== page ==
Whether you’re writing dialogue or narration in first-person, one challenge you will face is designing your character’s voice. A lot of authors tend to forget that this is something you can and usually mustdo. It will not only aid in characterisation but also clarify who is speaking, and help your writing sound less ‘vanilla’.
To help myself and my clients remain consistent with our writing, I designed a formula to follow when plotting a character’s voice; Pacing, Vocabulary, Emotion and Focus. (PVEF, if you will. I know, rolls off the tongue!) How you elaborate on these points will depend on your character’s personality and circumstance.
Pacing, Vocabulary, Emotion, Focus
The structure of your character’s sentences.
This may change depending on your character’s age, class or education level. It can also be sped up by excitability and fear, or slowed down by fatigue and disorientation. That being said, your character’s voice can (and likely will) change at some point during your plot.
Long, eloquent sentences filled with description for elderly or well-educated characters. Characters will most likely be relaxed and/or very observant.
Short, concise sentences (lacking in complexity) with staccato vocabulary for children, uneducated characters, or simply those in a rush or scared.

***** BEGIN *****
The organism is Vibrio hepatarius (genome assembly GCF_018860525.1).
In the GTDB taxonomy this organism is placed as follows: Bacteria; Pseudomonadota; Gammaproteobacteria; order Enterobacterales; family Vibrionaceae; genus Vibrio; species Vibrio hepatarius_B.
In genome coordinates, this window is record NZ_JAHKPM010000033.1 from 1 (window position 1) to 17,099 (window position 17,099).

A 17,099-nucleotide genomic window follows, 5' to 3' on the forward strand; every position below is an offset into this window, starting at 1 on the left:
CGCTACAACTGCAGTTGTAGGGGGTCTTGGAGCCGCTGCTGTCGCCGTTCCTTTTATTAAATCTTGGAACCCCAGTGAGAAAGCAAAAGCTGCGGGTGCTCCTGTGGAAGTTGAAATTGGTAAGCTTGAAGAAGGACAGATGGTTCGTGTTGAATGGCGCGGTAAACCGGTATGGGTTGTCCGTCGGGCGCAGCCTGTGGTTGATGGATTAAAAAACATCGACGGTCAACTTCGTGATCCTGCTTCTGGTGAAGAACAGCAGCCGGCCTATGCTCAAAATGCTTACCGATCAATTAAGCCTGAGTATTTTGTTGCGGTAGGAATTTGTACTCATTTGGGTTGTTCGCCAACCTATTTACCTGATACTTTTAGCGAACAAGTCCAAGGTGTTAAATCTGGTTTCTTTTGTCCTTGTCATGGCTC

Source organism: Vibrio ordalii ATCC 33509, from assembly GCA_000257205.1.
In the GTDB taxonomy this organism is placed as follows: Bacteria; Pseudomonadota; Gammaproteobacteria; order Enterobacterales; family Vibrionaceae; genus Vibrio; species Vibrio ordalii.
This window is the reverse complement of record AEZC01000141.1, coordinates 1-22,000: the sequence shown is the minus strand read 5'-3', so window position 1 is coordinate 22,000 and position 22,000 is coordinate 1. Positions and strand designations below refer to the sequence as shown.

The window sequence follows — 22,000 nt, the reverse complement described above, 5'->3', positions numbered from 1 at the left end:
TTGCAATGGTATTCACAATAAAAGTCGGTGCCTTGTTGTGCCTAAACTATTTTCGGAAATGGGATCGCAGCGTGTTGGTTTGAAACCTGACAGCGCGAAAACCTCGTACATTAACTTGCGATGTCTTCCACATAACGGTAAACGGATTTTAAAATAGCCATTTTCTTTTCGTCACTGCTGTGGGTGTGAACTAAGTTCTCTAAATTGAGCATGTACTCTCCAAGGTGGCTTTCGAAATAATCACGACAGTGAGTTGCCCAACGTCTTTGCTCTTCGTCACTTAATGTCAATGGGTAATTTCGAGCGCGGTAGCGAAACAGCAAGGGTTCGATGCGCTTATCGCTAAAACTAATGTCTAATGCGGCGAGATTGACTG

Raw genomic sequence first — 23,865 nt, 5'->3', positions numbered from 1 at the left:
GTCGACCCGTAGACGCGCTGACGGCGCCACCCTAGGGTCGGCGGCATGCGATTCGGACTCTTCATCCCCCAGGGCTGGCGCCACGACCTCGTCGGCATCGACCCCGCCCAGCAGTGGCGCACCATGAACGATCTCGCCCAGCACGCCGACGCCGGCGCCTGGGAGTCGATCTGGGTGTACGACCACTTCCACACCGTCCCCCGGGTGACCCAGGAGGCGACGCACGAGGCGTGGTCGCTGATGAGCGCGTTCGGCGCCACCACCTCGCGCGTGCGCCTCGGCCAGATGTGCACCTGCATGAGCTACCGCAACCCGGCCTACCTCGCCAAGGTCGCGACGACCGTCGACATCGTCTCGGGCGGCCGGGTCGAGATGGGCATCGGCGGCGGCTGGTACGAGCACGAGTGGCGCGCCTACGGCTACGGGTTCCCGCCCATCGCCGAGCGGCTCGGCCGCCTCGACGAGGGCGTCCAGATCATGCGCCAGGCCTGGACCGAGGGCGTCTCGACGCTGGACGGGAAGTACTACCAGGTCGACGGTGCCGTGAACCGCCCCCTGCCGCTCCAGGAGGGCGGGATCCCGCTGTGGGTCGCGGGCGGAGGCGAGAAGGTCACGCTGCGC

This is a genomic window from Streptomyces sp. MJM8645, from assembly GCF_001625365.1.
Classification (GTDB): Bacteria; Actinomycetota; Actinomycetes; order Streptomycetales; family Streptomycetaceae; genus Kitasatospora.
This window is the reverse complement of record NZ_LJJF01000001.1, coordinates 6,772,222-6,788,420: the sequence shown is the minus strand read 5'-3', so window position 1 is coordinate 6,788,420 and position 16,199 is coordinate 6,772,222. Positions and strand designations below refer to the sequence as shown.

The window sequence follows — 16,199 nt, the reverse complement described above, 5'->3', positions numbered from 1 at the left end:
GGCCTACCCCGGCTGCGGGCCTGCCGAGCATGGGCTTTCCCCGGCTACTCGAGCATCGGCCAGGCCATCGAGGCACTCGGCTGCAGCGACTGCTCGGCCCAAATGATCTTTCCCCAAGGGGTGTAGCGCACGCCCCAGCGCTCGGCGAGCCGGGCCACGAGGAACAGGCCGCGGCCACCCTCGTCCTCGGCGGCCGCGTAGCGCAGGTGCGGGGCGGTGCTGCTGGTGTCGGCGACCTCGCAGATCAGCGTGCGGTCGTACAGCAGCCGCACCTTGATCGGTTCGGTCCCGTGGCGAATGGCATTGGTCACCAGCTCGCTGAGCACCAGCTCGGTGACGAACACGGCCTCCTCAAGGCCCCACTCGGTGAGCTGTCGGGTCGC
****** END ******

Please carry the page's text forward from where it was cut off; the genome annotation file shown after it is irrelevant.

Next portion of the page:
Average, a mixture of long and short. It may be that your character is fairly average, which is fine—it’s relatable! In which case, focus pacing on emotion.
Consider the voice of Nick Carraway in F. Scott Fitzgerald’s The Great Gatsby.
In my younger and more vulnerable years my father gave me some advice that I’ve been turning over in my mind ever since. “Whenever you feel like criticizing any one,” he told me, “just remember that all the people in this world haven’t had the advantages that you’ve had.” He didn’t say any more, but we’ve always been unusually communicative in a reserved way, and I understood that he meant a great deal more than that.
Nick speaks with long, fluid sentences, and by doing so, Fitzgerald is showcasing a part of that very line of dialogue; that Nick grew up advantaged, with a good education, filled with flourish and an appreciation for words.
The types of words your character uses.
This can be based on where they are from, their education level, their class, their age, and even the time period.
To an extent, emotions can also affect a person’s vocabulary. For example, an easily angered person may swear more often, or a glass-half-empty character may be more likely to use words with heavily negative connotations.
Use of colloquialisms (slang),especially words specific t